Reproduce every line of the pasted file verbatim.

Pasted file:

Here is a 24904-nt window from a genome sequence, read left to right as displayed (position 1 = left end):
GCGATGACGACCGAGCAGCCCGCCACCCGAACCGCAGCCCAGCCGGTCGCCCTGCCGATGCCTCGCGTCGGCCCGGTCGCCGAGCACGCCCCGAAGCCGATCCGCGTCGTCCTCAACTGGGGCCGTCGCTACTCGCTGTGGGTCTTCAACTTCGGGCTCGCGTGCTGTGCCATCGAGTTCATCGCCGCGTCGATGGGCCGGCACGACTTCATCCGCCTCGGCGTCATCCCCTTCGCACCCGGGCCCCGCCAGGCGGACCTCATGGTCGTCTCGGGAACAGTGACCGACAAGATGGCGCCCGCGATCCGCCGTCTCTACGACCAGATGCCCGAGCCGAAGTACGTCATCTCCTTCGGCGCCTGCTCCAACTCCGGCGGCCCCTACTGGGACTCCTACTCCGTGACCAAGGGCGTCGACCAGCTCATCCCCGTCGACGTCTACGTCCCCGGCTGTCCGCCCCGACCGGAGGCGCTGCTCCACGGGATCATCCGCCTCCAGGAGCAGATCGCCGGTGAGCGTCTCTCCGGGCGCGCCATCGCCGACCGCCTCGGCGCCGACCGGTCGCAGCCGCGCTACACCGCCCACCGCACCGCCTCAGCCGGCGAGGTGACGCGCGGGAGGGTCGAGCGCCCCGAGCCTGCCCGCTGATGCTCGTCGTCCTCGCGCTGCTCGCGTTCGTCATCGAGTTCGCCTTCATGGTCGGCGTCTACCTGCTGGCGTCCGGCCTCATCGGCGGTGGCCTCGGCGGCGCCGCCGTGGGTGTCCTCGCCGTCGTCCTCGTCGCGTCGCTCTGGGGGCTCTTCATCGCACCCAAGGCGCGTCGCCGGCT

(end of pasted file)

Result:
Here is a 24904-nt window from a genome sequence, read left to right as displayed (position 1 = left end):
GCGATGACGACCGAGCAGCCCGCCACCCGAACCGCAGCCCAGCCGGTCGCCCTGCCGATGCCTCGCGTCGGCCCGGTCGCCGAGCACGCCCCGAAGCCGATCCGCGTCGTCCTCAACTGGGGCCGTCGCTACTCGCTGTGGGTCTTCAACTTCGGGCTCGCGTGCTGTGCCATCGAGTTCATCGCCGCGTCGATGGGCCGGCACGACTTCATCCGCCTCGGCGTCATCCCCTTCGCACCCGGGCCCCGCCAGGCGGACCTCATGGTCGTCTCGGGAACAGTGACCGACAAGATGGCGCCCGCGATCCGCCGTCTCTACGACCAGATGCCCGAGCCGAAGTACGTCATCTCCTTCGGCGCCTGCTCCAACTCCGGCGGCCCCTACTGGGACTCCTACTCCGTGACCAAGGGCGTCGACCAGCTCATCCCCGTCGACGTCTACGTCCCCGGCTGTCCGCCCCGACCGGAGGCGCTGCTCCACGGGATCATCCGCCTCCAGGAGCAGATCGCCGGTGAGCGTCTCTCCGGGCGCGCCATCGCCGACCGCCTCGGCGCCGACCGGTCGCAGCCGCGCTACACCGCCCACCGCACCGCCTCAGCCGGCGAGGTGACGCGCGGGAGGGTCGAGCGCCCCGAGCCTGCCCGCTGATGCTCGTCGTCCTCGCGCTGCTCGCGTTCGTCATCGAGTTCGCCTTCATGGTCGGCGTCTACCTGCTGGCGTCCGGCCTCATCGGCGGTGGCCTCGGCGGCGCCGCCGTGGGTGTCCTCGCCGTCGTCCTCGTCGCGTCGCTCTGGGGGCTCTTCATCGCACCCAAGGCGCGTCGCCGGCT